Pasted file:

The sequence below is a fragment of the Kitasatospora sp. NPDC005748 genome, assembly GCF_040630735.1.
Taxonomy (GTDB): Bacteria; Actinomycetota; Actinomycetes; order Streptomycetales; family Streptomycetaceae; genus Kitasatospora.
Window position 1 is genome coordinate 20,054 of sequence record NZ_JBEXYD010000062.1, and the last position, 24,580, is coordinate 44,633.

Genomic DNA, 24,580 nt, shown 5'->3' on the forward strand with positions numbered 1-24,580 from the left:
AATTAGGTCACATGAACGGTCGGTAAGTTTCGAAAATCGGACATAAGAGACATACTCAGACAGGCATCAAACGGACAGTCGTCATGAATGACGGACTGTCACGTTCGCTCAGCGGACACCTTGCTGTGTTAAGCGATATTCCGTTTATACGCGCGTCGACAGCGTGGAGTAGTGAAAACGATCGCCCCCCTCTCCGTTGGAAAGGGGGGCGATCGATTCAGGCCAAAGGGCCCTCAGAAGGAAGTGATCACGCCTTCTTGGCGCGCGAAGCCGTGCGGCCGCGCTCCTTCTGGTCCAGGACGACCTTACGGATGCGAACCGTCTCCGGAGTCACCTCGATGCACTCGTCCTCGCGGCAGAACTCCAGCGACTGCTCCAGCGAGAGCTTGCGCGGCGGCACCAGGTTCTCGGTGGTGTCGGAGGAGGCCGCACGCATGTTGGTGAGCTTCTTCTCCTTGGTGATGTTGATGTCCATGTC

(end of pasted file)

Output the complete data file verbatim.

The sequence below is a fragment of the Kitasatospora sp. NPDC005748 genome, assembly GCF_040630735.1.
Taxonomy (GTDB): Bacteria; Actinomycetota; Actinomycetes; order Streptomycetales; family Streptomycetaceae; genus Kitasatospora.
Window position 1 is genome coordinate 20,054 of sequence record NZ_JBEXYD010000062.1, and the last position, 24,580, is coordinate 44,633.

Genomic DNA, 24,580 nt, shown 5'->3' on the forward strand with positions numbered 1-24,580 from the left:
AATTAGGTCACATGAACGGTCGGTAAGTTTCGAAAATCGGACATAAGAGACATACTCAGACAGGCATCAAACGGACAGTCGTCATGAATGACGGACTGTCACGTTCGCTCAGCGGACACCTTGCTGTGTTAAGCGATATTCCGTTTATACGCGCGTCGACAGCGTGGAGTAGTGAAAACGATCGCCCCCCTCTCCGTTGGAAAGGGGGGCGATCGATTCAGGCCAAAGGGCCCTCAGAAGGAAGTGATCACGCCTTCTTGGCGCGCGAAGCCGTGCGGCCGCGCTCCTTCTGGTCCAGGACGACCTTACGGATGCGAACCGTCTCCGGAGTCACCTCGATGCACTCGTCCTCGCGGCAGAACTCCAGCGACTGCTCCAGCGAGAGCTTGCGCGGCGGCACCAGGTTCTCGGTGGTGTCGGAGGAGGCCGCACGCATGTTGGTGAGCTTCTTCTCCTTGGTGATGTTGATGTCCATGTC